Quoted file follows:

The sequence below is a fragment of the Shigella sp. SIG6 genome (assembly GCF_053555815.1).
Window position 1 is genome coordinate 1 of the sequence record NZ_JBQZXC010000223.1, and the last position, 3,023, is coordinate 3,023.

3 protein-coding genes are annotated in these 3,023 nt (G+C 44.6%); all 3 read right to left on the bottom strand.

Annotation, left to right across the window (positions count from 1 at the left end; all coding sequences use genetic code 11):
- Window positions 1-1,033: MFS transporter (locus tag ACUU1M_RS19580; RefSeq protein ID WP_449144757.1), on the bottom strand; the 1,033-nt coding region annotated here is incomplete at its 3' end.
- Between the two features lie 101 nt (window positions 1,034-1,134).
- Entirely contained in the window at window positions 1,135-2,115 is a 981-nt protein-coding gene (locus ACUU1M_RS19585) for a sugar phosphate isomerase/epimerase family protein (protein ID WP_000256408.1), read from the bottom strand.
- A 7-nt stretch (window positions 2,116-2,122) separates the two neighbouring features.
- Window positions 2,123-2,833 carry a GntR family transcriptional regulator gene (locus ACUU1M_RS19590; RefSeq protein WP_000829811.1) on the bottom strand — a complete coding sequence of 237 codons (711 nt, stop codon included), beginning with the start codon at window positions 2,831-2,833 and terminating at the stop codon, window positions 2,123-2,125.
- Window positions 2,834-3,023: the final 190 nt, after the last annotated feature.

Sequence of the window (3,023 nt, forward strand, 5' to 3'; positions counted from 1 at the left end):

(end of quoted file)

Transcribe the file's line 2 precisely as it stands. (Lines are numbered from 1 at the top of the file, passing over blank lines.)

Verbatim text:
Window position 1 is genome coordinate 1 of the sequence record NZ_JBQZXC010000223.1, and the last position, 3,023, is coordinate 3,023.